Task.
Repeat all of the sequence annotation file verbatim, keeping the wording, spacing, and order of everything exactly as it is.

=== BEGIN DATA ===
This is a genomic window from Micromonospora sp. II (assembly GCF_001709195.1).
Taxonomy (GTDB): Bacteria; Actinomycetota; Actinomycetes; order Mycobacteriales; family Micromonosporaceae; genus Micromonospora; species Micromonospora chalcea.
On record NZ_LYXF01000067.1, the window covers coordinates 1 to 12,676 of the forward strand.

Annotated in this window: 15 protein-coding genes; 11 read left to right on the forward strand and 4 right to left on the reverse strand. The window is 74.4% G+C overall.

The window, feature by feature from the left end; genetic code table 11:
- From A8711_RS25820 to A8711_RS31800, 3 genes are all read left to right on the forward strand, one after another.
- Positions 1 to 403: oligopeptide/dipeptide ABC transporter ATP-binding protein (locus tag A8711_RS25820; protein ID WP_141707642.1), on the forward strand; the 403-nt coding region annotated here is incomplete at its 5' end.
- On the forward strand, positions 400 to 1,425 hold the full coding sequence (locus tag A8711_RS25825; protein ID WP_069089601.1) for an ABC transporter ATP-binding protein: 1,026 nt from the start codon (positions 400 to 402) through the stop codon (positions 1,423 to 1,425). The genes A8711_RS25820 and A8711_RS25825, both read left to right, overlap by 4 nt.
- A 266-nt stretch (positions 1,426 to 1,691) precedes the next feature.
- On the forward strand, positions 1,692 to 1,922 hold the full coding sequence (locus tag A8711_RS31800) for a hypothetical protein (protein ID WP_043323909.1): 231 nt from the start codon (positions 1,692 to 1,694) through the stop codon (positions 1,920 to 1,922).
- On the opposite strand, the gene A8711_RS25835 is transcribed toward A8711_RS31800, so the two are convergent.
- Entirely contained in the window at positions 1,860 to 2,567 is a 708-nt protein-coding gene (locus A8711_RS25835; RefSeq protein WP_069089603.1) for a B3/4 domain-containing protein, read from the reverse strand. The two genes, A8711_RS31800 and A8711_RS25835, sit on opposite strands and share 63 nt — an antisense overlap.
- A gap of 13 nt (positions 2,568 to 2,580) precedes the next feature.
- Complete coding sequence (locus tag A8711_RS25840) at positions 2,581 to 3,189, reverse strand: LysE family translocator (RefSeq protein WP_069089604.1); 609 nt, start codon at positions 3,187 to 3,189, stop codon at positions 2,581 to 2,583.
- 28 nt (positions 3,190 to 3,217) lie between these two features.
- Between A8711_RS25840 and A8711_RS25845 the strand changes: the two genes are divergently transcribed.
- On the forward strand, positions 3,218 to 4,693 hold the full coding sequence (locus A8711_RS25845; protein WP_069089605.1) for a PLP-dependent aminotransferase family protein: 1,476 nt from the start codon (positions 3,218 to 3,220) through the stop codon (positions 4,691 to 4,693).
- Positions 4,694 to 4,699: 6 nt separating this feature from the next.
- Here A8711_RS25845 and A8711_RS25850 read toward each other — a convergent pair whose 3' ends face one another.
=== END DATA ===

This is a genomic window from Micromonospora sp. II (assembly GCF_001709195.1).
Taxonomy (GTDB): Bacteria; Actinomycetota; Actinomycetes; order Mycobacteriales; family Micromonosporaceae; genus Micromonospora; species Micromonospora chalcea.
On record NZ_LYXF01000067.1, the window covers coordinates 1 to 12,676 of the forward strand.

Annotated in this window: 15 protein-coding genes; 11 read left to right on the forward strand and 4 right to left on the reverse strand. The window is 74.4% G+C overall.

The window, feature by feature from the left end; genetic code table 11:
- From A8711_RS25820 to A8711_RS31800, 3 genes are all read left to right on the forward strand, one after another.
- Positions 1 to 403: oligopeptide/dipeptide ABC transporter ATP-binding protein (locus tag A8711_RS25820; protein ID WP_141707642.1), on the forward strand; the 403-nt coding region annotated here is incomplete at its 5' end.
- On the forward strand, positions 400 to 1,425 hold the full coding sequence (locus tag A8711_RS25825; protein ID WP_069089601.1) for an ABC transporter ATP-binding protein: 1,026 nt from the start codon (positions 400 to 402) through the stop codon (positions 1,423 to 1,425). The genes A8711_RS25820 and A8711_RS25825, both read left to right, overlap by 4 nt.
- A 266-nt stretch (positions 1,426 to 1,691) precedes the next feature.
- On the forward strand, positions 1,692 to 1,922 hold the full coding sequence (locus tag A8711_RS31800) for a hypothetical protein (protein ID WP_043323909.1): 231 nt from the start codon (positions 1,692 to 1,694) through the stop codon (positions 1,920 to 1,922).
- On the opposite strand, the gene A8711_RS25835 is transcribed toward A8711_RS31800, so the two are convergent.
- Entirely contained in the window at positions 1,860 to 2,567 is a 708-nt protein-coding gene (locus A8711_RS25835; RefSeq protein WP_069089603.1) for a B3/4 domain-containing protein, read from the reverse strand. The two genes, A8711_RS31800 and A8711_RS25835, sit on opposite strands and share 63 nt — an antisense overlap.
- A gap of 13 nt (positions 2,568 to 2,580) precedes the next feature.
- Complete coding sequence (locus tag A8711_RS25840) at positions 2,581 to 3,189, reverse strand: LysE family translocator (RefSeq protein WP_069089604.1); 609 nt, start codon at positions 3,187 to 3,189, stop codon at positions 2,581 to 2,583.
- 28 nt (positions 3,190 to 3,217) lie between these two features.
- Between A8711_RS25840 and A8711_RS25845 the strand changes: the two genes are divergently transcribed.
- On the forward strand, positions 3,218 to 4,693 hold the full coding sequence (locus A8711_RS25845; protein WP_069089605.1) for a PLP-dependent aminotransferase family protein: 1,476 nt from the start codon (positions 3,218 to 3,220) through the stop codon (positions 4,691 to 4,693).
- Positions 4,694 to 4,699: 6 nt separating this feature from the next.
- Here A8711_RS25845 and A8711_RS25850 read toward each other — a convergent pair whose 3' ends face one another.